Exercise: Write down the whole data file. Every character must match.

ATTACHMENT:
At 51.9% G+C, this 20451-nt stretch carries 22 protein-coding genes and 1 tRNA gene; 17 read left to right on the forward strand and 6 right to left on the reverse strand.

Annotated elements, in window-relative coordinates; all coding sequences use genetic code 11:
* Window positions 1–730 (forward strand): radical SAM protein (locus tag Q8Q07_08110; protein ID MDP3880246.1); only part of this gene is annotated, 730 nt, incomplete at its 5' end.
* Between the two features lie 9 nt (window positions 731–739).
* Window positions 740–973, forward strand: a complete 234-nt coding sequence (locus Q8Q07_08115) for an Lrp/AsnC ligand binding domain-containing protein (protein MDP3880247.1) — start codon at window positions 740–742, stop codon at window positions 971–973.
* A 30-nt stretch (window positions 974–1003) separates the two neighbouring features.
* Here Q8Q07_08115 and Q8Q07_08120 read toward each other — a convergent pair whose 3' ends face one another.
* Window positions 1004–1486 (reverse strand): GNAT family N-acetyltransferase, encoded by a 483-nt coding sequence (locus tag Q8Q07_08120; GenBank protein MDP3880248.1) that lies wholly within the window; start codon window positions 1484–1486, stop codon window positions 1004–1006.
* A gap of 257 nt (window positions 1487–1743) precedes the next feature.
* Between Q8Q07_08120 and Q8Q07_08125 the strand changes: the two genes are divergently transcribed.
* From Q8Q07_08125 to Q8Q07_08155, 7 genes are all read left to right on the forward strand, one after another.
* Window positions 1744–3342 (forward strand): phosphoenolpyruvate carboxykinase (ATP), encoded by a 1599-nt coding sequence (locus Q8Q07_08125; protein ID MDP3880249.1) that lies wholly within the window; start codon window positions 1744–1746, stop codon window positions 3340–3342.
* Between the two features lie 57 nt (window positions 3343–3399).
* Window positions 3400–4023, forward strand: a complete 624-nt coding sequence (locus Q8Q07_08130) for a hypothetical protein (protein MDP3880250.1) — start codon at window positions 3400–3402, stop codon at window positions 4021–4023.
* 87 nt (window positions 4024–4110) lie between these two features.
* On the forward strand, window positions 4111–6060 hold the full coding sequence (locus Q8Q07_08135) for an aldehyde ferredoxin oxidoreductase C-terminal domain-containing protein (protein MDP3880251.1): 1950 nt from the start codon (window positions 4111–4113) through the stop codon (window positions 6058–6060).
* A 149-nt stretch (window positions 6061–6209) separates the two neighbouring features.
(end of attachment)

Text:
At 51.9% G+C, this 20451-nt stretch carries 22 protein-coding genes and 1 tRNA gene; 17 read left to right on the forward strand and 6 right to left on the reverse strand.

Annotated elements, in window-relative coordinates; all coding sequences use genetic code 11:
* Window positions 1–730 (forward strand): radical SAM protein (locus tag Q8Q07_08110; protein ID MDP3880246.1); only part of this gene is annotated, 730 nt, incomplete at its 5' end.
* Between the two features lie 9 nt (window positions 731–739).
* Window positions 740–973, forward strand: a complete 234-nt coding sequence (locus Q8Q07_08115) for an Lrp/AsnC ligand binding domain-containing protein (protein MDP3880247.1) — start codon at window positions 740–742, stop codon at window positions 971–973.
* A 30-nt stretch (window positions 974–1003) separates the two neighbouring features.
* Here Q8Q07_08115 and Q8Q07_08120 read toward each other — a convergent pair whose 3' ends face one another.
* Window positions 1004–1486 (reverse strand): GNAT family N-acetyltransferase, encoded by a 483-nt coding sequence (locus tag Q8Q07_08120; GenBank protein MDP3880248.1) that lies wholly within the window; start codon window positions 1484–1486, stop codon window positions 1004–1006.
* A gap of 257 nt (window positions 1487–1743) precedes the next feature.
* Between Q8Q07_08120 and Q8Q07_08125 the strand changes: the two genes are divergently transcribed.
* From Q8Q07_08125 to Q8Q07_08155, 7 genes are all read left to right on the forward strand, one after another.
* Window positions 1744–3342 (forward strand): phosphoenolpyruvate carboxykinase (ATP), encoded by a 1599-nt coding sequence (locus Q8Q07_08125; protein ID MDP3880249.1) that lies wholly within the window; start codon window positions 1744–1746, stop codon window positions 3340–3342.
* Between the two features lie 57 nt (window positions 3343–3399).
* Window positions 3400–4023, forward strand: a complete 624-nt coding sequence (locus Q8Q07_08130) for a hypothetical protein (protein MDP3880250.1) — start codon at window positions 3400–3402, stop codon at window positions 4021–4023.
* 87 nt (window positions 4024–4110) lie between these two features.
* On the forward strand, window positions 4111–6060 hold the full coding sequence (locus Q8Q07_08135) for an aldehyde ferredoxin oxidoreductase C-terminal domain-containing protein (protein MDP3880251.1): 1950 nt from the start codon (window positions 4111–4113) through the stop codon (window positions 6058–6060).
* A 149-nt stretch (window positions 6061–6209) separates the two neighbouring features.